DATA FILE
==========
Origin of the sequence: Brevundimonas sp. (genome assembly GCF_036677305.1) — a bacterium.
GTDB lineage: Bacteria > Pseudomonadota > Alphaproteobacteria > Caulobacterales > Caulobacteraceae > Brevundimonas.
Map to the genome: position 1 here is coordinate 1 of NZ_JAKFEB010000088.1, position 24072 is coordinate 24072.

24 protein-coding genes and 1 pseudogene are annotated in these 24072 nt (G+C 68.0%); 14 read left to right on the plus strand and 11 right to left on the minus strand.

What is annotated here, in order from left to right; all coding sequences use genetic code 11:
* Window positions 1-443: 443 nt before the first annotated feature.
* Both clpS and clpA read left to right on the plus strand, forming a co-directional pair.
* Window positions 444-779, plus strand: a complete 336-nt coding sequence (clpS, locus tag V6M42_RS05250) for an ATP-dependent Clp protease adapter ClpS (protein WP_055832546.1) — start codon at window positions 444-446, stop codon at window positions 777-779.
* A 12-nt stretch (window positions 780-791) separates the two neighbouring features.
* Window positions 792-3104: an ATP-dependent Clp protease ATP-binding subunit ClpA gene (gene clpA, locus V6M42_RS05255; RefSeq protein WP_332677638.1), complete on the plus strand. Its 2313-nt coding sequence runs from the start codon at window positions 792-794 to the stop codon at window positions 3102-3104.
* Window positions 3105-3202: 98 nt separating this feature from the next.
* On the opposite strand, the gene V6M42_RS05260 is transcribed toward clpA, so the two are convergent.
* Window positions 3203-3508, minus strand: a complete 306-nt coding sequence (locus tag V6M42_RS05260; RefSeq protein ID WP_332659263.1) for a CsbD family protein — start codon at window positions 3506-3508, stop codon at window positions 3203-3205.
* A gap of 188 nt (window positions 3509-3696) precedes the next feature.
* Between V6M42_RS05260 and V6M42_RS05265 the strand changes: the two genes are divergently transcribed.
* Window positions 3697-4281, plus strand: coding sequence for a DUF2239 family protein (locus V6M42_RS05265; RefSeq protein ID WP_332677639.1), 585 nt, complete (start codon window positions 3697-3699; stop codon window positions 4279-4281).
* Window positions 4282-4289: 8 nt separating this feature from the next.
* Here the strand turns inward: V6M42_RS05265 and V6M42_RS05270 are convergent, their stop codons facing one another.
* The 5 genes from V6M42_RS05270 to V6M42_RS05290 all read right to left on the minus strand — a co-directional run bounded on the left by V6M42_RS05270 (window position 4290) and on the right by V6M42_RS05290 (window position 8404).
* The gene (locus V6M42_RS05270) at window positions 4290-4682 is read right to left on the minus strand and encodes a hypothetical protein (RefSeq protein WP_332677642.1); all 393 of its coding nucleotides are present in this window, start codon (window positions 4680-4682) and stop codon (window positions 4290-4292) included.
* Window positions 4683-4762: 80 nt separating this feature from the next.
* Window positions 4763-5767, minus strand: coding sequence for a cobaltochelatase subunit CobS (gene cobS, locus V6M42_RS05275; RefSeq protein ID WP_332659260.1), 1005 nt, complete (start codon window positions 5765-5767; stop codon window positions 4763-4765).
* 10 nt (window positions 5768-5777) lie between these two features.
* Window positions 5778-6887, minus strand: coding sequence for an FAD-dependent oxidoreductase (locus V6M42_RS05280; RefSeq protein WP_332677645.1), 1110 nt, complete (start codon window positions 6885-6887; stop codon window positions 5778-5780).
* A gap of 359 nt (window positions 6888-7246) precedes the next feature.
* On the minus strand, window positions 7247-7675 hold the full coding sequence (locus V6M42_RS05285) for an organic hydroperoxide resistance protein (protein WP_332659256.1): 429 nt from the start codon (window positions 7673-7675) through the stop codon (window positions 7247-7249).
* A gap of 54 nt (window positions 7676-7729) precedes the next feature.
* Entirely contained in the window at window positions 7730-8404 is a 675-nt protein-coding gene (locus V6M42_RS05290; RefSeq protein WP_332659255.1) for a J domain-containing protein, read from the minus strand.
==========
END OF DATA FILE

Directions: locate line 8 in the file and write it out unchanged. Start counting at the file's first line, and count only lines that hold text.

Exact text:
* Window positions 444-779, plus strand: a complete 336-nt coding sequence (clpS, locus tag V6M42_RS05250) for an ATP-dependent Clp protease adapter ClpS (protein WP_055832546.1) — start codon at window positions 444-446, stop codon at window positions 777-779.